Iowa Corn Checkoff Bill Is Still Alive In State Legislature

Iowa Corn Checkoff Bill Is Still Alive In State Legislature

House ag committee significantly amends and passes a bill that would support farmer control of state corn checkoff.

The Iowa Corn Growers Association wants state lawmakers to pass a bill that would support farmer control of the state corn checkoff. The bill was amended last week and passed the House ag committee, which means it survived the funnel deadline. So it is still alive. Next, the bill must pass the full House and also work its way through the Iowa Senate before it could go to the governor for him to sign and become law.

RAISING THE CAP: The Iowa Corn Growers Association wants lawmakers to pass a bill that would support farmer control of state corn checkoff. The bill was amended last week and passed the House ag committee, and is awaiting further action.

On Wednesday, February 19, the House Agriculture Committee passed legislation known as HSB 524 which relates to the Iowa Corn Checkoff. The bill, as passed by the House Agriculture committee, has been significantly amended since it was introduced earlier in the 2014 Legislative session. After a study bill passes through a committee it becomes a "committee bill" and a new bill number will be assigned showing all the amendments that are outlined below. The new bill number has not yet been assigned, but will be soon. "The Iowa Corn Growers Association will register in support of the new bill," says Mindy Larsen Poldberg, director of government affairs for ICGA.

The amendment to HSB 524 struck the entire bill and inserted the following items:
HSB 524 raises the legislative cap for the corn checkoff
. The language now in the bill proposes raising the cap to a total of 3 cents, in the following manner: one additional cent (cap of 2 cents) available beginning 9/1/14 and a second cent (cap of 3 cents) available five years later, beginning 9/1/19. As a reminder, nothing in this bill raises the checkoff rate that the farmer pays; any increase in the checkoff rate may only be made by farmer referendum.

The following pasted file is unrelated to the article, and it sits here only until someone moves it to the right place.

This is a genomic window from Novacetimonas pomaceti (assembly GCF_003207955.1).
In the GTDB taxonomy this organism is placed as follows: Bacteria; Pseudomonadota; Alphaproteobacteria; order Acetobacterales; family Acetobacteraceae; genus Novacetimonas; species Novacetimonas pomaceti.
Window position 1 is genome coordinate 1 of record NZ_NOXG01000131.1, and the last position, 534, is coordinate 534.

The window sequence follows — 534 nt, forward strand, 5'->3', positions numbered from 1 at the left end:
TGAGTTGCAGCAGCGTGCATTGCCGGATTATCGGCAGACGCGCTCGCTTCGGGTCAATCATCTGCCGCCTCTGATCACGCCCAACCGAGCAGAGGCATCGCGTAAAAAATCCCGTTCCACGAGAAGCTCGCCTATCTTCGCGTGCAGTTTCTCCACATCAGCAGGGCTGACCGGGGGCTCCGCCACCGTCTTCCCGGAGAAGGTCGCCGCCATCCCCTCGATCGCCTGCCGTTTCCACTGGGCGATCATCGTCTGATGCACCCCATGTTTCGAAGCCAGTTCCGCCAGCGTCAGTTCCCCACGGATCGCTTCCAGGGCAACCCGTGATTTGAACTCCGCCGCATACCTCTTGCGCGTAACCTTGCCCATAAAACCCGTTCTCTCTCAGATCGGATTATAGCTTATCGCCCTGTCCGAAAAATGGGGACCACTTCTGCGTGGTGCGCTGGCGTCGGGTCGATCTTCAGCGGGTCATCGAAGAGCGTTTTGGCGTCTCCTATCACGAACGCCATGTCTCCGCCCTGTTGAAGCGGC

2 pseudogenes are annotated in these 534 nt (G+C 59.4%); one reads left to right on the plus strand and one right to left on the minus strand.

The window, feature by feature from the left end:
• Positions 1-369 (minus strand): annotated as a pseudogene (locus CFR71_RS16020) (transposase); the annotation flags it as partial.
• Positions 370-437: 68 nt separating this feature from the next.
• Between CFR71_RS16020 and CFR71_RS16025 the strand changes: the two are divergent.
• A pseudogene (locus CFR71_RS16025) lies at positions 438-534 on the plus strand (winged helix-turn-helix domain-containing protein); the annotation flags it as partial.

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Also, note that in a future referendum, the Iowa Corn Promotion Board's recommendation to corn farmers for the referendum is not necessarily "1 cent" but the amount requested may be any amount within the new cap (such as past proposed increases of 1/10 cent, or 1/4 cent depending on the specific need for the referendum). Any decision regarding the checkoff rate would continue to be in the hands of Iowa corn farmers via referendum, just as it was when created by farmers in 1976.

The bill creates an advisory group. If the bill is passed and becomes law, it would create a task force, chaired by the Iowa Secretary of Agriculture, to review and provide recommendations on two issues: referendum ballot/vote and checkoff refund awareness. The task force would include the Iowa Secretary of Agriculture as well as representatives from the ICGA, Iowa Farm Bureau Federation, Iowa Institute of Co-ops, Iowa Agribusiness Association, plus ex-officio appointments of four legislators: two by the House and two by the Senate. The task force would be required to report on the specified topics by September 1, 2014 and would then dissolve.

ICGA supports raising the legislative cap, as this bill provides. If the cap is not raised from 1 cent per bushel (today's legislative maximum amount) then the Iowa Legislature will maintain authority over the corn checkoff rate. If the cap is not raised, only the government could decide the appropriate time to allow for a referendum in the future, instead of farmers.

"We commend the House Agriculture committee members for recognizing this and working with ICGA and other impacted parties to craft this compromise amendment," says Poldberg. "By raising the cap in HSB 524, Iowa corn farmers will be able to plan for decades to come and protect their checkoff by having farmer-elected leaders select the recommended checkoff rate and allowing all farmers to vote in the referendum. Iowa Corn believes that corn farmers should maintain control of the Iowa corn checkoff to best meet the immediate education, research and market development needs in our quickly changing and evolving world today, especially as emerging ag issues arise."

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Of course, our work on passing this bill is not done; we must successfully pass the bill through the Iowa House and then work with the Iowa Senate," she says.

Corn grower delegates representing Iowa at Commodity Classic
Many Iowa Corn delegates and staff are attending the National Corn Growers Association's annual meeting—the Commodity Classic—in San Antonio, Texas February 26 to March 1. Commodity Classic is NCGA's policy development conference and is attended by delegates from around the nation. Commodity Classic attendees also have the opportunity to experience educational sessions, networking opportunities and a trade show.

At the NCGA Priority and Policy conference held in January, the Iowa Corn Growers Association proposed several resolutions from the ICGA Annual Meeting, held last August. These resolutions will now move to Commodity Classic, where they will be debated and voted on for inclusion in NCGA's policy book. Some of ICGA's proposed resolution topics for NCGA to consider are:

  • Regulatory process for biotechnology events
  • Duplication of Environmental Impact Statements
  • Farmer protection for approved biotechnology products
  • Conservation compliance procedures to protect farmers
  • Crop insurance implementation, producer crop insurance subsidies and government cost share, cover crop rule interpretation, farm bill, funding for corn research, and USDA crop report accuracy.
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